20. In your Google My Business dashboard, you can’t reject edits definitively or easily. When you log in, you may see Google’s “suggestions.” Often those are from other users’ (probably competitors’) edits on your listing. You can reject one at a time, but they keep popping up. That’s a royal pain, especially if you manage many GMB pages. (Thanks to Justin Mosebach of Improve & Grow for mentioning this one in his comment.)

21. Review spam is the least-monitored of all types of spam, and often the most damaging.  Spammy Google My Business pages may outrank you, but they can’t tell lies about you.  Unpoliced Google reviews can do that and much more.

22. You’ll need to patrol the map and make edits for as long as you’re in business.

Any first-hand experience you’d like to share?

What are other hard truths you’ve observed about Google Maps spam? (I know I forgot something.)

Leave a comment!

10 Basic Parts of an Effective Local SEO Audit

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There’s no shortage of info on the “ultimate” local SEO audit, and on all the checklist items big and small that people insist should be in your audit.  But there are two intertwined problems:

a. Good SEOs aren’t necessarily good at doing audits.  Most audits are overblown and disorganized.

b. Their audits often are tough for clients to act on, mostly because of how the recommendations are presented.

Whether you do your own local SEO and want to check everything out for yourself, or you’re in-house, or you’re a full-time professional SEO, your first concern should be whether you’re looking at all the moving parts.  An excruciating checklist for the website is fine, but not if you skip (or skimp on) the other parts that matter.

If you want to bake a pie, the place to start is not necessarily with granny’s super-secret recipe that took 50 years for her to perfect, if only because it’ll probably take you 30 years to get it right (if you ever do).  You’d probably prefer just a solid, straightforward recipe that you can make well today and tweak until it becomes your secret recipe.

I’ve done a lot of local SEO audits, and more often than not my clients act on the recommendations and get results.  In either case, they always understand my recommendations, partly because I structure my audits in a simple way.

Here are the 10 basic sections I usually put in a local SEO audit:

1. General comments.  Exactly how it sounds.  Any commentary you have that isn’t an action item should probably go here.  My “general comments” section is maybe half a page long.  In it, I also specify any quick wins, to the effect of, “If you do nothing else today, here are the 5 most-urgent suggestions to do.”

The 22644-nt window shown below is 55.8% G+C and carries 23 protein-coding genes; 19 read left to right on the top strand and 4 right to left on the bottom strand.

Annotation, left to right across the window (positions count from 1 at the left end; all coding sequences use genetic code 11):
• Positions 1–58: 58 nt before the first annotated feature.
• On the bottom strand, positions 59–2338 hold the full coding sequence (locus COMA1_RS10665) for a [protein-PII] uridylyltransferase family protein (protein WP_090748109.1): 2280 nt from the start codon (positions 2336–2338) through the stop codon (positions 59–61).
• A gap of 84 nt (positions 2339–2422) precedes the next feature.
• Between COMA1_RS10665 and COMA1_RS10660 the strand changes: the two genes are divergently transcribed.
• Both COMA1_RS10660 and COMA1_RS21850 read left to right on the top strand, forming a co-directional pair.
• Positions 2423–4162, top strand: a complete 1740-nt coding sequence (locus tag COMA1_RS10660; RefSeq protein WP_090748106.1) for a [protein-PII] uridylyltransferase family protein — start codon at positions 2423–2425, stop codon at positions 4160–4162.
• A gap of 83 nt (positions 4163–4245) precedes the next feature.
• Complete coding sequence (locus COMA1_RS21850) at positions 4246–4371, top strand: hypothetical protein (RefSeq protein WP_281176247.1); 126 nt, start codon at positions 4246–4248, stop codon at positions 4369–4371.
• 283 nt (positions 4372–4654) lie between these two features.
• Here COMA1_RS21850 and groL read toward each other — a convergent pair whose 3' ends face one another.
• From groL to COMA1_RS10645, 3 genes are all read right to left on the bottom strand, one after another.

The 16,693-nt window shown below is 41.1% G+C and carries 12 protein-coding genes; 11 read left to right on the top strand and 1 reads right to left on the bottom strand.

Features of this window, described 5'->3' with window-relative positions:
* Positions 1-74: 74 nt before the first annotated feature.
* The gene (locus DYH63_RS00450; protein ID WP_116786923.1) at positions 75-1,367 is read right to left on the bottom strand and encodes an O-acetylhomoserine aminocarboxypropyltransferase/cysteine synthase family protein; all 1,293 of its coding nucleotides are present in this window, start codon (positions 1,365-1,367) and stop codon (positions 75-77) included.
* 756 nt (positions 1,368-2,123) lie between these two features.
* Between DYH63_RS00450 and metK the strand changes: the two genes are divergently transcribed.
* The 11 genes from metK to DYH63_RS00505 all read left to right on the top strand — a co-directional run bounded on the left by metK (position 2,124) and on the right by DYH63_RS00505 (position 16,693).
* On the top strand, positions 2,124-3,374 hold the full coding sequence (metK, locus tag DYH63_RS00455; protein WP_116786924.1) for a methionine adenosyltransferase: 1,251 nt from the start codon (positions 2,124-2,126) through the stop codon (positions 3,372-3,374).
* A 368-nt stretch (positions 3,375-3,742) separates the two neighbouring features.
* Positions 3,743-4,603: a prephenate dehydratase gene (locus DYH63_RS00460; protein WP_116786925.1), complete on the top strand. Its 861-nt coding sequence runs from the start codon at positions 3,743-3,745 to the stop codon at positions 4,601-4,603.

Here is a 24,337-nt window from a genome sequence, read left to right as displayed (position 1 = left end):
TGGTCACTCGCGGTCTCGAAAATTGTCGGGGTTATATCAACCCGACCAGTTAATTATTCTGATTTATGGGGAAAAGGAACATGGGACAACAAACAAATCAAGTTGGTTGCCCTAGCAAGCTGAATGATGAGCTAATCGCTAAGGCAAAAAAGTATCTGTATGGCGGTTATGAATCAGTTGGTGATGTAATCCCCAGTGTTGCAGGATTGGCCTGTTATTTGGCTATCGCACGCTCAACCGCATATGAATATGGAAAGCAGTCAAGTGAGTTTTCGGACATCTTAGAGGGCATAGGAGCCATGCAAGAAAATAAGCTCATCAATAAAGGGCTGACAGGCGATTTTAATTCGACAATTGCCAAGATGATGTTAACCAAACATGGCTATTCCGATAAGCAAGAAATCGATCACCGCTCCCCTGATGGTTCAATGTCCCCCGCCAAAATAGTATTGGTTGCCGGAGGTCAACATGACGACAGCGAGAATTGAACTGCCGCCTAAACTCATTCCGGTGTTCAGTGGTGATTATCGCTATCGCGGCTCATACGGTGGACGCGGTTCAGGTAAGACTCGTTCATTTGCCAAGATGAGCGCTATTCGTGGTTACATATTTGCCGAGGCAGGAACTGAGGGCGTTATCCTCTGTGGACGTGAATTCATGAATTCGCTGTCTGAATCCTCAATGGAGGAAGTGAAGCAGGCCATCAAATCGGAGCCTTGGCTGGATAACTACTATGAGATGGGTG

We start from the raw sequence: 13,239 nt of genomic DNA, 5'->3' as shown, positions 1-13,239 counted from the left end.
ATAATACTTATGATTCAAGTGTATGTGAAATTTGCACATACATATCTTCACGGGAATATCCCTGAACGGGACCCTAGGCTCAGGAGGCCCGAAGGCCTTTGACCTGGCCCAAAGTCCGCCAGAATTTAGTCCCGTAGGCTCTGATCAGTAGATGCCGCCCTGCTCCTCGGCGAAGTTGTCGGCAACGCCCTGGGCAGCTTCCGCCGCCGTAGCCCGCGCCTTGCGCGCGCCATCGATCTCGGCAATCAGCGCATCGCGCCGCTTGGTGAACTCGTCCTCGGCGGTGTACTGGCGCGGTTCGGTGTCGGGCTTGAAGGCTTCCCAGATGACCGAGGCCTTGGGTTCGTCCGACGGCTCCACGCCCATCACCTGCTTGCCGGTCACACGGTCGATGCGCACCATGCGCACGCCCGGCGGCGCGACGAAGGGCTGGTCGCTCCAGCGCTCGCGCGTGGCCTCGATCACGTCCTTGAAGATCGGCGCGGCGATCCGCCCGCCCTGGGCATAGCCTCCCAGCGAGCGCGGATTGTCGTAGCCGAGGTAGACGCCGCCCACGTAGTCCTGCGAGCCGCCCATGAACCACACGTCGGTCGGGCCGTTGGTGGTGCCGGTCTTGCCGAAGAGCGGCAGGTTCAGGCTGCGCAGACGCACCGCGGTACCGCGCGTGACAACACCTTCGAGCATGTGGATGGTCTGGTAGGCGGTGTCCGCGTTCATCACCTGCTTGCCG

2. Google My Business.  Where you give your recommendations on your client’s GMB page(s), and maybe on features you think he or she should use (e.g. “Posts“).  Here’s also where you should identify any duplicate GMB pages and tell your client what to do about them.

3. Other listings (AKA citations).  I put the citation audit in a separate spreadsheet, separate from the main write-up, so this section is pretty lean.  I include any color commentary here.

4. Anti-spam.  I identify specific competitors who are spamming the local map, I explain what they’re doing, and I offer general suggestions on “spam patrol.”

5. Reviews.  In a separate spreadsheet I’ve got a “review audit,” which shows the top 8-12 review sites that matter to the specific client.  The spreadsheet also outlines my suggestions on where to focus on getting more reviews and on how to prioritize.

6. Link opportunities & strategy.  My audits include research into specific link opportunities that are realistic for the client (based on his/her answers in a questionnaire I send), and I include those link-opps recommendations in a separate spreadsheet.

7. Website: site-wide and technical.  This is where I put my suggestions on internal linking, standardizing title tags, site structure, how to improve page speed, and much more.  My audit includes several sections of website recommendations, and this the first section.

8. Homepage.  I’ve found that the homepage is important enough to call for a whole section of the audit, partly because I tend to have a lot of suggestions on the homepage.

9. Other pages.  Here’s where I put any recommendations on existing pages other than the homepage: “Services,” “Products,” “Locations,” “Service Area,” etc.  I also weigh in on concerns like whether the site has blog posts that would be better off as pages.

10. Pages to create.  This tends to be a long section, because most businesses’ sites don’t have nearly all the pages they should have, so I end up recommending many specific new pages.

Most audits I do consist of those 10 sections – give or take one or two, depending on the business.  As you can see, I didn’t tell you all the things I suggest go into each bucket, but rather the main buckets I suggest.  What you put in each bucket depends on what works for you.

Also, I always include a follow-up call to discuss any recommendations my client may want to discuss more.  I don’t consider that a section of the audit itself, but it’s an important part of the service.

Any sections I missed?

How do you structure your local SEO audits (either for a client or when reviewing your own SEO campaign)?

Leave a comment!